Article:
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90s Slang You Should Know


[dou-ree] /ˈdaʊ ri/
noun, plural dowries.
Also, dower. the money, goods, or estate that a wife brings to her husband at marriage.
Archaic. a widow's dower.
a natural gift, endowment, talent, etc.
Also, dowery.
Origin of dowry
1250-1300; Middle English dowerie < Anglo-French douarie < Medieval Latin dōtārium. See dot2, -ary Unabridged
Based on the Random House Dictionary, © Random House, Inc. 2017.
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Examples from the Web for dowry
Contemporary Examples
Historical Examples
  • On the following day, the presentation of the dowry (sireduththal) takes place.

  • In cases of separation the dowry had, in most cases, to be returned to the wife's parents.

    Museum of Antiquity L. W. Yaggy
  • I will give her as dowry the 500,000 francs which I refused the other day to you.

    The Queen's Necklace Alexandre Dumas pre
  • I swear it beyond the power of retracting, and also that her dowry shall be royal!

    The Bravo of Venice Heinrich Zschokke
  • His mother then would doubtless find him a suitable wife with a dowry.

    Septimus William J. Locke
British Dictionary definitions for dowry


noun (pl) -ries
the money or property brought by a woman to her husband at marriage
(esp formerly) a gift made by a man to his bride or her parents
(Christianity) a sum of money required on entering certain orders of nuns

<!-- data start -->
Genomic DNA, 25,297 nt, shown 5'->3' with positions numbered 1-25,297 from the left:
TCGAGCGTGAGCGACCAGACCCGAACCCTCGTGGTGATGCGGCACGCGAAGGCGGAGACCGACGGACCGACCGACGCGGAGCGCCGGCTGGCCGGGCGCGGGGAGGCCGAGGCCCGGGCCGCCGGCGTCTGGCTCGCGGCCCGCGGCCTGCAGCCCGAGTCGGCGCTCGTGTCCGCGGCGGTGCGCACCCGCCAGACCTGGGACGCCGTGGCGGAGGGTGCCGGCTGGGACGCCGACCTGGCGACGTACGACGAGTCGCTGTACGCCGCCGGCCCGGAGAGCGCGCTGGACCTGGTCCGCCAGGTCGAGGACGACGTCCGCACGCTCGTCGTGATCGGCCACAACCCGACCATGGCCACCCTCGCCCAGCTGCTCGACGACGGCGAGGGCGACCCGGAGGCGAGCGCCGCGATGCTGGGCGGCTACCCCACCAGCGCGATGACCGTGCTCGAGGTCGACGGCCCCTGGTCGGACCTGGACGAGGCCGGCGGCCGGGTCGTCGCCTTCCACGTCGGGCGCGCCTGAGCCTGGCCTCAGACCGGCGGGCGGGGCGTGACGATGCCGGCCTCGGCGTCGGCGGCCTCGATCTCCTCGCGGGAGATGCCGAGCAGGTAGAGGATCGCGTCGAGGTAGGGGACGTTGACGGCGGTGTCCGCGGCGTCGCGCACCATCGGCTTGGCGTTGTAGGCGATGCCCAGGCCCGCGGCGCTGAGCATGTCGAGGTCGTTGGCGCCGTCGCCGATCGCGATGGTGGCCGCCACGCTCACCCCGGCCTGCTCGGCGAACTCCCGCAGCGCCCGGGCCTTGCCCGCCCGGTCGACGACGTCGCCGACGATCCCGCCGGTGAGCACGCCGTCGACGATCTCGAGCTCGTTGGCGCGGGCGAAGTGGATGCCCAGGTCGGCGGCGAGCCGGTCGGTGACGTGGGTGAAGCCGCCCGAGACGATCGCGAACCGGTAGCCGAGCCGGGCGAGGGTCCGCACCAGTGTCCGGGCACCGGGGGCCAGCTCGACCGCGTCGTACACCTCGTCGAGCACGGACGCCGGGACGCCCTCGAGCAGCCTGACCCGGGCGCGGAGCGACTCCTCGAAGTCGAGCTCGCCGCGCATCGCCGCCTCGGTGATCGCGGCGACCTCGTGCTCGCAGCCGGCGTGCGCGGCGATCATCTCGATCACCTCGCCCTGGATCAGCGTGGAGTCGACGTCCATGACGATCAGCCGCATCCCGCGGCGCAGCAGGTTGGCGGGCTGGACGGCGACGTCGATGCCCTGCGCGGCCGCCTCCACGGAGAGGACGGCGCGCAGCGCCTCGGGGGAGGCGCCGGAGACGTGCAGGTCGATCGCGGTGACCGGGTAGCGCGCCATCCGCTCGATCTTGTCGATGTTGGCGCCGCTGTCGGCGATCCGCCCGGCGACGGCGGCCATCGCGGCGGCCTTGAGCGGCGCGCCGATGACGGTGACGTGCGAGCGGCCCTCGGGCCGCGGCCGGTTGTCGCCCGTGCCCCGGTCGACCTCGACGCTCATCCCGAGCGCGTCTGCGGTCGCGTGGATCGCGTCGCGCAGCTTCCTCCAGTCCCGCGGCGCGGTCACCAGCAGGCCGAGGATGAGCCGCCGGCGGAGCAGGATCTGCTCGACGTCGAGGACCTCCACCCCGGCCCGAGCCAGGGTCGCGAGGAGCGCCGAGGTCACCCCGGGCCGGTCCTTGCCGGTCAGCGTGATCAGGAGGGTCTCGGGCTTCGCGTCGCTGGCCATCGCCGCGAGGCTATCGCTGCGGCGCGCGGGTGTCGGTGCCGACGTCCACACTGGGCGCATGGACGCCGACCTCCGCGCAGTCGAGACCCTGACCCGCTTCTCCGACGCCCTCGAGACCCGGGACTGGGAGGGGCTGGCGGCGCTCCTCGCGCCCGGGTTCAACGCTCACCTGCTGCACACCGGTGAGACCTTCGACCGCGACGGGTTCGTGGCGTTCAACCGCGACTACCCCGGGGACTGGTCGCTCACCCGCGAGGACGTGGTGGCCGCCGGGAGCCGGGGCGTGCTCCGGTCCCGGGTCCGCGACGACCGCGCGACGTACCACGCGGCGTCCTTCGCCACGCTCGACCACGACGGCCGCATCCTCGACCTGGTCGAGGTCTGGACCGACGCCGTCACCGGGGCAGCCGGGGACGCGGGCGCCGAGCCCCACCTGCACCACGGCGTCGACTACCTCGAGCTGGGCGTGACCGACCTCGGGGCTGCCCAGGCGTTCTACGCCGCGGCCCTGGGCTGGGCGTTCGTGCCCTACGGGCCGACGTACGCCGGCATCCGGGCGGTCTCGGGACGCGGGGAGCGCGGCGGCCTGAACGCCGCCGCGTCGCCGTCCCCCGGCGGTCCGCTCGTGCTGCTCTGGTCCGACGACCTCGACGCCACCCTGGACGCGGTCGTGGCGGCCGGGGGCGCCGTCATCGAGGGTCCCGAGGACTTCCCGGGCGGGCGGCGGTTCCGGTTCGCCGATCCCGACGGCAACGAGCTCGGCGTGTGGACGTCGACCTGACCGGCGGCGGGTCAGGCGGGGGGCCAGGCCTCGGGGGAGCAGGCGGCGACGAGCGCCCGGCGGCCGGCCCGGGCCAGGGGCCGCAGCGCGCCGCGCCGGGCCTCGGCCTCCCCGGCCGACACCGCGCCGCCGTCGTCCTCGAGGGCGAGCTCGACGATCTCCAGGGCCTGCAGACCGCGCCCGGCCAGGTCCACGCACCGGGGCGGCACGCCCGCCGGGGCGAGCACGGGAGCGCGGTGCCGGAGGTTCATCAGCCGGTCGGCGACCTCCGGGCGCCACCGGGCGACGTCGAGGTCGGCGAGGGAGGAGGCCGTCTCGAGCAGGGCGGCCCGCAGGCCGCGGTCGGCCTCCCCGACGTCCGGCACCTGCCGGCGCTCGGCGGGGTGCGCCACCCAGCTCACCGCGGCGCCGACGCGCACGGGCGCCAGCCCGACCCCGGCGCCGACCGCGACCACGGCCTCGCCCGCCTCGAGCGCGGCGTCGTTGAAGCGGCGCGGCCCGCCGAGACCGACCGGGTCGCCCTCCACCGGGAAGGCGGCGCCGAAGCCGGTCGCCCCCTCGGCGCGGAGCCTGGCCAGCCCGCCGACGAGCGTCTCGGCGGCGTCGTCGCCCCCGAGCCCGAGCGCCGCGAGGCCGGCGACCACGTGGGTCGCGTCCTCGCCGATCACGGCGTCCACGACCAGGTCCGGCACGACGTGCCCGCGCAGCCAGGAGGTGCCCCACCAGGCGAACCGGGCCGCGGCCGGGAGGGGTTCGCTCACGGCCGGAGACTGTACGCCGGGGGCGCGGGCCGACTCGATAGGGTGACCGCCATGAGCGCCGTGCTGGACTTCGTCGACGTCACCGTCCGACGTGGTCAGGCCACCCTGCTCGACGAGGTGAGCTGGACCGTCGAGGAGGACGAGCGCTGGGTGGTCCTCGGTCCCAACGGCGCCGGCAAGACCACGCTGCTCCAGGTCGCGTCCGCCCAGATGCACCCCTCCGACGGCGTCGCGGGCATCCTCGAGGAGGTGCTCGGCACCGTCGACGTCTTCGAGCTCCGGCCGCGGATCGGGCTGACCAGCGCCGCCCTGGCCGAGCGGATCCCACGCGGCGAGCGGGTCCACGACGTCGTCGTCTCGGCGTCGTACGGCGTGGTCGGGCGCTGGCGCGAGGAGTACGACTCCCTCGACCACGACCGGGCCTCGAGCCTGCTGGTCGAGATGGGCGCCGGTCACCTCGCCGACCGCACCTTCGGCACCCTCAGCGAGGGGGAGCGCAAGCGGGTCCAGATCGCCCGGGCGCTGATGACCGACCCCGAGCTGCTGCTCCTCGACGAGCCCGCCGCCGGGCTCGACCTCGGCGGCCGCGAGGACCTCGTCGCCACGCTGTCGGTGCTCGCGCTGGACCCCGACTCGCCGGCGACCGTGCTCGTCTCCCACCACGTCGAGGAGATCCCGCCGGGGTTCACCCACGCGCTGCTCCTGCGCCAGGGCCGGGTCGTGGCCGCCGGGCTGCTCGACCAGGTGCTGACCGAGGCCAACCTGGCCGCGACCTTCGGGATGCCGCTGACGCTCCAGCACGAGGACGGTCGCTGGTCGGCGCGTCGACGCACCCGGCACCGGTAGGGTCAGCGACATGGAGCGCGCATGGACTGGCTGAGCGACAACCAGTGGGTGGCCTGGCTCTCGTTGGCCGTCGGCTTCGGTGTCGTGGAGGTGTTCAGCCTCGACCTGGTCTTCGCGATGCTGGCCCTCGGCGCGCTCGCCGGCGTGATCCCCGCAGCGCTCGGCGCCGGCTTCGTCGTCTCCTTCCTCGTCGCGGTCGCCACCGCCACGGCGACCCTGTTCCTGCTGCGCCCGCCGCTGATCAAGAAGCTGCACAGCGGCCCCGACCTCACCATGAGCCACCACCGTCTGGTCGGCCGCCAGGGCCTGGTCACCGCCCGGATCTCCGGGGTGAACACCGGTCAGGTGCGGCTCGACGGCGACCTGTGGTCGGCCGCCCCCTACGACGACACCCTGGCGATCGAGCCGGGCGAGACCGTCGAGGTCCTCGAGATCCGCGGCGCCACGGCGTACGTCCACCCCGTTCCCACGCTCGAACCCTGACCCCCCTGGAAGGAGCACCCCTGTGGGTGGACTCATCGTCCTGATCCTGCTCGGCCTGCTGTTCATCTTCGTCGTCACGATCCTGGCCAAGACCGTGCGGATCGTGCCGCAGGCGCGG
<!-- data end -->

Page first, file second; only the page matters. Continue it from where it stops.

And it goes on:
a natural talent or gift
(obsolete) a widow's dower
Word Origin
C14: from Anglo-French douarie, from Medieval Latin dōtārium; see dower
Collins English Dictionary - Complete & Unabridged 2012 Digital Edition
© William Collins Sons & Co. Ltd. 1979, 1986 © HarperCollins
Publishers 1998, 2000, 2003, 2005, 2006, 2007, 2009, 2012
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Word Origin and History for dowry

early 14c., from Anglo-French dowarie, Old French doaire (late 13c.) "dower, dowry, gift," from Medieval Latin dotarium, from Latin dotare "to endow, portion," from dos (genitive dotis) "marriage portion," from PIE *do-ti (cf. Sanskrit dadati, Greek didonai, Old Church Slavonic dati, Lithuanian duoti, Armenian tam, all meaning "to give"), from root *do- "to give." Related to Latin donum "a giving, gift;" dare "to give" (see date (n.1)).

Online Etymology Dictionary, © 2010 Douglas Harper
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dowry in Culture

dowry definition

Money, property, or material goods that a bride's family gives to the bridegroom or his family at the time of the wedding. In many cultures, the dowry not only helps to cement the relationship between the bride's and groom's families but also serves to reinforce traditional family roles and gender roles.

The American Heritage® New Dictionary of Cultural Literacy, Third Edition
Copyright © 2005 by Houghton Mifflin Company.
Published by Houghton Mifflin Company. All rights reserved.
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